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Neighbor Restaurant Sues Twin Peaks Over Deadly Waco Biker Gang War

Don Carlos Mexican Restaurant in Waco is suing Twin Peaks after a deadly biker gang rumble left nine dead and brought down their property value.

A neighboring restaurant that says it was "caught in the crossfire" of a Texas biker gang shootout that left nine people dead has filed suit on Thursday against the eatery where the brutal brawl started.

Don Carlos Mexican Restaurant in Waco, Texas, which is across the street from where the shootout took place, has filed a lawsuit against the owner of local Twin Peaks as well as its parent company, according to the filing.

The lawsuit alleges that Peaktastic Beverage LLC, which owns the Waco Twin Peaks location, was "grossly negligent" in operating the franchise, according to a statement released by Don Carlos Restaurant's law firm. The plaintiff's restaurant was "caught in the crossfire of motorcycle gang members and law enforcement agents" during the shootout on May 17 and forced to close for several days, according to the statement.

The suit also claims that Twin Peaks' owner encouraged biker gang members to meet at their establishments nationwide through sponsored events catering to the groups.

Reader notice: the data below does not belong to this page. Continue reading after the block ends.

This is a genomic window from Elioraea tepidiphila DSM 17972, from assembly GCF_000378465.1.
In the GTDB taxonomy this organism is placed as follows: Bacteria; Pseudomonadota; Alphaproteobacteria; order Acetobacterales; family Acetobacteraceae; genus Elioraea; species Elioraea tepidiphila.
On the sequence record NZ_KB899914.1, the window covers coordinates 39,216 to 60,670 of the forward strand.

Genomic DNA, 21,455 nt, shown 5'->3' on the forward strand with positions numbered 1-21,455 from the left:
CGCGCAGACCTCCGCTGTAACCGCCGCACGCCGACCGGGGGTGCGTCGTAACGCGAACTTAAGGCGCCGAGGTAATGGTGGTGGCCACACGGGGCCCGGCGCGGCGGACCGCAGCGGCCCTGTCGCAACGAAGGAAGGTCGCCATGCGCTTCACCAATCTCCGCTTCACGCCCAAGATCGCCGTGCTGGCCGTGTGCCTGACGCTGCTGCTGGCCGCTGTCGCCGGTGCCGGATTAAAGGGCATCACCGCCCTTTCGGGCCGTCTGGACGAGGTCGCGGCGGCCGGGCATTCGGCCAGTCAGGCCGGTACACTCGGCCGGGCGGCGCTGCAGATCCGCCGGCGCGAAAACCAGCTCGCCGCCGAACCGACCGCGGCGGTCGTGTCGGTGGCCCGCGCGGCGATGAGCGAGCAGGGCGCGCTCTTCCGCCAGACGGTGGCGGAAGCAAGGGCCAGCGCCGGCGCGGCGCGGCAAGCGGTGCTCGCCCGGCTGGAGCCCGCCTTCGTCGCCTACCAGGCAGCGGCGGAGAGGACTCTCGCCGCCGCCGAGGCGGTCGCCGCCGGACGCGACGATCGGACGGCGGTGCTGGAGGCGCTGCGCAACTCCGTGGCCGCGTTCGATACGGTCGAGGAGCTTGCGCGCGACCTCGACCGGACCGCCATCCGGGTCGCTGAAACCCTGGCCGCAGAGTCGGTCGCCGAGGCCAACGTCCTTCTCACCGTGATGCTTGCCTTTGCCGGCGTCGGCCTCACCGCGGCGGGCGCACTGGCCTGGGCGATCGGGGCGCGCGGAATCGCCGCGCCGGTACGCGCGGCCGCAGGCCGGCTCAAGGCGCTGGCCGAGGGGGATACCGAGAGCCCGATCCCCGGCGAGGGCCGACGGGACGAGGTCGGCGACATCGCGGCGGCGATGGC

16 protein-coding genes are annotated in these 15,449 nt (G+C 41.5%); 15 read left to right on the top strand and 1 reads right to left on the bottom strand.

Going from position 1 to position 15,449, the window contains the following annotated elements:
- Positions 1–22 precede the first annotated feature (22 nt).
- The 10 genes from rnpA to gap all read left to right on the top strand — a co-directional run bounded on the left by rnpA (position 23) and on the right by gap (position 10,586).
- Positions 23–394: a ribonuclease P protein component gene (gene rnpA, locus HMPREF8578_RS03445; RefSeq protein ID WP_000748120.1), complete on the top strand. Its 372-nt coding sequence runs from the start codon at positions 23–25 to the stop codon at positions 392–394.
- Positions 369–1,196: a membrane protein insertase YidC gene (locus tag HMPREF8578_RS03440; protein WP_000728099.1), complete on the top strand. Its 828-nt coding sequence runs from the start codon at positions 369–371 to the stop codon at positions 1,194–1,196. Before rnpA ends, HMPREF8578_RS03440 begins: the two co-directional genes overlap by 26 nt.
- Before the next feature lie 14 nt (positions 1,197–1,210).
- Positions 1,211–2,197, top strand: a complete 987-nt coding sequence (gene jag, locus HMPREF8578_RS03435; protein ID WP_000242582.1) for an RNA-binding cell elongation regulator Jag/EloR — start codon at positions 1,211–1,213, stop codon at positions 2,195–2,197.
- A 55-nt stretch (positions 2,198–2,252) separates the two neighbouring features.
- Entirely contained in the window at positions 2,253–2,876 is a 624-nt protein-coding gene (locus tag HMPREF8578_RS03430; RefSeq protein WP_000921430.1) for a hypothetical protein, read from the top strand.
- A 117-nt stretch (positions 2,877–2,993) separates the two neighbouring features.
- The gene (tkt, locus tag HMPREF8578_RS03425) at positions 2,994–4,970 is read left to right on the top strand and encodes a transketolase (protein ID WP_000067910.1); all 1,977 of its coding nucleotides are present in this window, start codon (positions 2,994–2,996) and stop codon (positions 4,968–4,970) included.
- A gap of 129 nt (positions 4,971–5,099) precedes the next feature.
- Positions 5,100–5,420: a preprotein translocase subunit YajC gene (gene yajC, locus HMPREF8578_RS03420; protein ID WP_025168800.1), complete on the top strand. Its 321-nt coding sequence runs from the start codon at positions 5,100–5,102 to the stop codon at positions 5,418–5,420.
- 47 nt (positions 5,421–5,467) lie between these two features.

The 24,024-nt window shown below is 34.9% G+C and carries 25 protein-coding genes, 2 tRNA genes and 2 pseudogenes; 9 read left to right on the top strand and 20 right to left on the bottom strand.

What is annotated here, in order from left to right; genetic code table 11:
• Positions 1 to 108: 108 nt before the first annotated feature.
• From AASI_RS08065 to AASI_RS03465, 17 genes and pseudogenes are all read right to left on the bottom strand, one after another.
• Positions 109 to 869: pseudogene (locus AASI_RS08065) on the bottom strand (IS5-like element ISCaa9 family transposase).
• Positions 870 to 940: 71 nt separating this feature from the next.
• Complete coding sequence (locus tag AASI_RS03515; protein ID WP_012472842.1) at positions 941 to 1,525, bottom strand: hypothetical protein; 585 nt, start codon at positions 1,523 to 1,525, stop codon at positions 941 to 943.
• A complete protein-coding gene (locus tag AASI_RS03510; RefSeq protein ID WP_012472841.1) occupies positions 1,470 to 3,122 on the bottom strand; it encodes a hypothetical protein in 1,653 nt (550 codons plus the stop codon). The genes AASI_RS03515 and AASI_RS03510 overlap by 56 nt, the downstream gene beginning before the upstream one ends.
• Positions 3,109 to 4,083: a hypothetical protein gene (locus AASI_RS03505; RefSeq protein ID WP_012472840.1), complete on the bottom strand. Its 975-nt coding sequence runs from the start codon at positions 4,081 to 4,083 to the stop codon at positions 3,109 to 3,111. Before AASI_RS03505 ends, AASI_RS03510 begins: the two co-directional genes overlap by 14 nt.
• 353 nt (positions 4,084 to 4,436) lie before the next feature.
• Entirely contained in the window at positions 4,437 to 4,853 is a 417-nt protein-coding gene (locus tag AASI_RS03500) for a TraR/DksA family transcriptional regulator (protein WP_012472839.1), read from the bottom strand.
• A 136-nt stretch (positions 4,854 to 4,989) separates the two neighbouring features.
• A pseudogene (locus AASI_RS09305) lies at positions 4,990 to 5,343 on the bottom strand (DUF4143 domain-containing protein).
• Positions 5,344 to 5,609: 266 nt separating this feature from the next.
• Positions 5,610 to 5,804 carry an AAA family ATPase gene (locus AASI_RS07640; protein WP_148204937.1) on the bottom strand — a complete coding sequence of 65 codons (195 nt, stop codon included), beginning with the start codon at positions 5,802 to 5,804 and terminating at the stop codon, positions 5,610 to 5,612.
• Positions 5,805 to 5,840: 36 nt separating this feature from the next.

"Twin Peaks had been repeatedly warned by law enforcement that such meetings were not wise, and that violence could likely result," the lawsuit says.

The restaurant is seeking more than $1,000,000 in punitive damages for lost from the deadly incident as well as costs of physical damage done to the restaurant. Don Carlos Mexican Restaurant was forced closed for three days following the Sunday shootout, according to the lawsuit.

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"Twin Peaks didn't just add gas to the fire, it threw the match," Tony Buzzbee, lead counsel for the plaintiff, said in a statement. "Inviting armed rival gangs to a place where alcohol is served is not only unwise, it is reckless. All of the neighboring businesses are damaged, and Twin Peaks needs to be held accountable."

The suit names Peaktastic Beverage LLC, Twin Restaurant Investment Company and Front Burner Restaurants, the group that oversees the Twin Peaks chain, as defendants.

In the immediate hours after the bloody gang war, law enforcement criticized the restaurant for encouraging dangerous bikers to congregate there.

"We have attempted to work with the local management of Twin Peaks to get that cut back, to no avail," said Waco Police Sgt. Patrick Swanton on Sunday evening. "They have been of no assistance. ... Apparently, the management wanted them (the bikers) here."

The Waco Twin Peaks location had its franchise license revoked by the parent company after the shooting and has completely closed down. The owners could not be reached. The parent company and Front Burner Restaurants did not immediately return requests for comment.